Every day 33 bus routes converge on H and I Streets in downtown DC, making it the busiest bus corridor in the DC region. According to a WMATA report, a contraflow bus lane on H Street would dramatically improve travel times for both transit riders and car drivers.


Potential H Street contraflow bus lane. Image from WMATA.


At peak times, one bus per minute travels along H or I. At off-peak, it’s a bus every two minutes. Today, all those buses mix with car traffic on both H and I Streets, which slows them down. Meanwhile, all those buses make several stops to pick up and unload passengers, which slows down car traffic trying to use the same lane.

Moving all the buses to H Street, which is less congested, and giving buses in the westbound direction a separated lane, would speed up both modes.

Since H Street is one-way going east, westbound buses would need a contraflow lane. There are no contraflow bus lanes in the DC region today, but they do work well in other cities around the US.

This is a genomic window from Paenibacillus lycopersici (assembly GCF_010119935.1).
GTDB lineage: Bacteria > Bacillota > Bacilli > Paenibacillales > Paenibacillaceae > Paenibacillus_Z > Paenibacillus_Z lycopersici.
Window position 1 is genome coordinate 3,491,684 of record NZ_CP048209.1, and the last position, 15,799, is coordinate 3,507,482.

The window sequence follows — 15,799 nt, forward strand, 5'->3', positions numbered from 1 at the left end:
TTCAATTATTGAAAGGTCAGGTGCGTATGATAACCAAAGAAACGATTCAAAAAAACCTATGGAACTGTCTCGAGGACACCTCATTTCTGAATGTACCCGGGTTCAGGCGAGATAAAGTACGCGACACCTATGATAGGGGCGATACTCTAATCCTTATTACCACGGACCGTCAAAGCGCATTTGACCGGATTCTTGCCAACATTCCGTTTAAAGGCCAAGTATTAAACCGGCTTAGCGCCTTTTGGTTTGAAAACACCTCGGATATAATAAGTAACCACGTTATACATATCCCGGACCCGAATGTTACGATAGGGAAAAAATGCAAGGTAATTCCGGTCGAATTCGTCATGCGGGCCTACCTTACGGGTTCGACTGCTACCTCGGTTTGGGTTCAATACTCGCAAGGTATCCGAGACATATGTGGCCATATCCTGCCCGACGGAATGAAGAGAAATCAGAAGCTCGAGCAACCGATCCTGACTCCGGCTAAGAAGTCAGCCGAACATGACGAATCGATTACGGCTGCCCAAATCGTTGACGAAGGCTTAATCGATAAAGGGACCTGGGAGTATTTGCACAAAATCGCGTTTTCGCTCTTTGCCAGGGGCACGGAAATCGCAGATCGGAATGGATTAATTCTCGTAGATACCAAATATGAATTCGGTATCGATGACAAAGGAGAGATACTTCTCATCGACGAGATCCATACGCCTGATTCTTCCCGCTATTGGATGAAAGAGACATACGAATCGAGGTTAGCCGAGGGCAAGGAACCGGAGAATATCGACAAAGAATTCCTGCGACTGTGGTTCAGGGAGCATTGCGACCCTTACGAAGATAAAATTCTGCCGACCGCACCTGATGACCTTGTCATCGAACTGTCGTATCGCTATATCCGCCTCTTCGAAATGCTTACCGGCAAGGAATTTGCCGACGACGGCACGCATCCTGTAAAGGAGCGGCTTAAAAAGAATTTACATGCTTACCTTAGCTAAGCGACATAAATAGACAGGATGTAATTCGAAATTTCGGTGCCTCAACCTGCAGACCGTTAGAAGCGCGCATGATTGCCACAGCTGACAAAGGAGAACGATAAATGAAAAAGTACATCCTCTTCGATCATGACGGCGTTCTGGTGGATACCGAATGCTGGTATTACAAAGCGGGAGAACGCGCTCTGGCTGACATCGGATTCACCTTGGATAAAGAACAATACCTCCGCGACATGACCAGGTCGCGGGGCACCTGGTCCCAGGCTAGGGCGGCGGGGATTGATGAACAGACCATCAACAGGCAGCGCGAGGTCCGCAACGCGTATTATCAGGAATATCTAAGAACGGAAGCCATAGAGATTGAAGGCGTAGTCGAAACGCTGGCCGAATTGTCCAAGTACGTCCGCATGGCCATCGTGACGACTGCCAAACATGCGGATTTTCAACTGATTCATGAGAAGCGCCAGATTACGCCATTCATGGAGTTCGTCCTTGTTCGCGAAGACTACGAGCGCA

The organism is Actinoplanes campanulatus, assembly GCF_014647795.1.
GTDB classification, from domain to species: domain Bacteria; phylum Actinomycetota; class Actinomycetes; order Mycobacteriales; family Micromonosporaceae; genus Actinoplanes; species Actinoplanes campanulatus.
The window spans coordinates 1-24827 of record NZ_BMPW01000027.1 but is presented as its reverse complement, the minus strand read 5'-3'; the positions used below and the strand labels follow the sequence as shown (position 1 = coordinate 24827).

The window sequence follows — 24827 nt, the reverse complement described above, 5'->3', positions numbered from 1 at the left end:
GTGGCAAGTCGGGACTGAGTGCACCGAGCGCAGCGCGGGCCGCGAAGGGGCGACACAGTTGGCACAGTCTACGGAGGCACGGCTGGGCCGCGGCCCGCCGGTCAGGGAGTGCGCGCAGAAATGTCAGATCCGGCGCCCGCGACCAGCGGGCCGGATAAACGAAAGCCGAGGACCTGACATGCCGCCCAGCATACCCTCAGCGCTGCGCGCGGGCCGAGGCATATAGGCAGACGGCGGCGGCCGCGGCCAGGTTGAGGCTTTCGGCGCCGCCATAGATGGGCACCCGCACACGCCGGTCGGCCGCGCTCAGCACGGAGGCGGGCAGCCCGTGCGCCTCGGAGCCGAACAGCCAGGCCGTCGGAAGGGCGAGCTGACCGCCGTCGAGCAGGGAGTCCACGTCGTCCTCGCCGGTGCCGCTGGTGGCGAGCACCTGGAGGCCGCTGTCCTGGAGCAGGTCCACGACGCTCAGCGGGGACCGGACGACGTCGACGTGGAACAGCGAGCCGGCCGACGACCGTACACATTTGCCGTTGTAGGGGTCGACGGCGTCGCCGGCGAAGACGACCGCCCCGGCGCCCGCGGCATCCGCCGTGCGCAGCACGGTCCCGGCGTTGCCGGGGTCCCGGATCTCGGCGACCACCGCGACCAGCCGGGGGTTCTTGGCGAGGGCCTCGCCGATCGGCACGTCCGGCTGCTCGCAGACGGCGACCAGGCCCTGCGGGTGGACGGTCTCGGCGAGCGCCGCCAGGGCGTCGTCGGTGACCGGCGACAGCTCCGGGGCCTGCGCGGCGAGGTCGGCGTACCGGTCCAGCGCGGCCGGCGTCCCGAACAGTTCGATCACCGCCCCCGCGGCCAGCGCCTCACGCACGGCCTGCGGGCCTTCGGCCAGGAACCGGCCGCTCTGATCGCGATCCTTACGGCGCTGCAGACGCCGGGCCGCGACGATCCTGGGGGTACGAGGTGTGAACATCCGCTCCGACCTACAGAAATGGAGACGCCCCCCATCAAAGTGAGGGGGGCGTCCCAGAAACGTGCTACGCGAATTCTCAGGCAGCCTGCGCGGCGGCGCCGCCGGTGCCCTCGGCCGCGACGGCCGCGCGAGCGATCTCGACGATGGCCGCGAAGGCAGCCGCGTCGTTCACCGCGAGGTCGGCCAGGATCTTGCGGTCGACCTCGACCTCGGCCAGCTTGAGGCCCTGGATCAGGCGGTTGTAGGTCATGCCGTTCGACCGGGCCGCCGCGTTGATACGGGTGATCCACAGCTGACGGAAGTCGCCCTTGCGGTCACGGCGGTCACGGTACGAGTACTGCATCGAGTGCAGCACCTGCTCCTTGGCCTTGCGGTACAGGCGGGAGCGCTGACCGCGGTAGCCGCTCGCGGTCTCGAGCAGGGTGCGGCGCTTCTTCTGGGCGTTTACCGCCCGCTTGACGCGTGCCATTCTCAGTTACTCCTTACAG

Contraflow bus lane in Pittsburgh. Picture from BeyondDC.


In its report, WMATA also studied bus lanes on both H and I Streets, as well as a traffic management alternative that wouldn’t provide bus lanes, but would optimize traffic signals for buses. All the alternatives improved bus travel, and all of them either improved or maintained current car travel. But the H Street contraflow alternate provided the best combination of benefits, for relatively low cost.

Ultimately DC owns these streets, so the decision to actually implement bus lanes on them rests with the District, not WMATA. But Metro’s report could push DDOT to begin its own study process.

Seems like a good idea.

Cross-posted at BeyondDC.